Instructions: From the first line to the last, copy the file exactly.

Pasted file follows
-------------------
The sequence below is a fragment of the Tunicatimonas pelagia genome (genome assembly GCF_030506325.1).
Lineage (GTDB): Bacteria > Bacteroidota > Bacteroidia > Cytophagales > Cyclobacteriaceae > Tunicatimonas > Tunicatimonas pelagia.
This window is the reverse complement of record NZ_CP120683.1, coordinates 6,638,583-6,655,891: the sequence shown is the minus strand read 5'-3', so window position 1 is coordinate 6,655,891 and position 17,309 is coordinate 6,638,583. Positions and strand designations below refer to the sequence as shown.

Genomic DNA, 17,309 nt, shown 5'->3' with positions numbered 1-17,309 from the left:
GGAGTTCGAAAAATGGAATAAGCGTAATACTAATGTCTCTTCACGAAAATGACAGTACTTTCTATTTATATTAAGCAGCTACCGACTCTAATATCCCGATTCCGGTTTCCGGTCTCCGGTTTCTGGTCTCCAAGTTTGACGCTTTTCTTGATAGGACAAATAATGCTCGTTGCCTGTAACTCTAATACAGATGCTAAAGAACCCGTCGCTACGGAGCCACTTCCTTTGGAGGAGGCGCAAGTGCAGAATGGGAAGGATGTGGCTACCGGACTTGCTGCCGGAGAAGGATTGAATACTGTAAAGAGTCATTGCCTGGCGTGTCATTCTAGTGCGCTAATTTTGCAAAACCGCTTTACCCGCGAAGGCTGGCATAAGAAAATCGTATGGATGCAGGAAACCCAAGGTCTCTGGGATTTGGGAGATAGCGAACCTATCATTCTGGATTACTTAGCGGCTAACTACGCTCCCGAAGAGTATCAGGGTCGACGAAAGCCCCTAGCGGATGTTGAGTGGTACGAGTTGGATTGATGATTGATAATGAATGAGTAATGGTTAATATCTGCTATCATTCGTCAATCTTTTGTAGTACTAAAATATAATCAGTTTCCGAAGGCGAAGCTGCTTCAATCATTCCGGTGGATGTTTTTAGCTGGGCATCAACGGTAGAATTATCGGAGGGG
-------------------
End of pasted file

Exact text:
The sequence below is a fragment of the Tunicatimonas pelagia genome (genome assembly GCF_030506325.1).
Lineage (GTDB): Bacteria > Bacteroidota > Bacteroidia > Cytophagales > Cyclobacteriaceae > Tunicatimonas > Tunicatimonas pelagia.
This window is the reverse complement of record NZ_CP120683.1, coordinates 6,638,583-6,655,891: the sequence shown is the minus strand read 5'-3', so window position 1 is coordinate 6,655,891 and position 17,309 is coordinate 6,638,583. Positions and strand designations below refer to the sequence as shown.

Genomic DNA, 17,309 nt, shown 5'->3' with positions numbered 1-17,309 from the left:
GGAGTTCGAAAAATGGAATAAGCGTAATACTAATGTCTCTTCACGAAAATGACAGTACTTTCTATTTATATTAAGCAGCTACCGACTCTAATATCCCGATTCCGGTTTCCGGTCTCCGGTTTCTGGTCTCCAAGTTTGACGCTTTTCTTGATAGGACAAATAATGCTCGTTGCCTGTAACTCTAATACAGATGCTAAAGAACCCGTCGCTACGGAGCCACTTCCTTTGGAGGAGGCGCAAGTGCAGAATGGGAAGGATGTGGCTACCGGACTTGCTGCCGGAGAAGGATTGAATACTGTAAAGAGTCATTGCCTGGCGTGTCATTCTAGTGCGCTAATTTTGCAAAACCGCTTTACCCGCGAAGGCTGGCATAAGAAAATCGTATGGATGCAGGAAACCCAAGGTCTCTGGGATTTGGGAGATAGCGAACCTATCATTCTGGATTACTTAGCGGCTAACTACGCTCCCGAAGAGTATCAGGGTCGACGAAAGCCCCTAGCGGATGTTGAGTGGTACGAGTTGGATTGATGATTGATAATGAATGAGTAATGGTTAATATCTGCTATCATTCGTCAATCTTTTGTAGTACTAAAATATAATCAGTTTCCGAAGGCGAAGCTGCTTCAATCATTCCGGTGGATGTTTTTAGCTGGGCATCAACGGTAGAATTATCGGAGGGG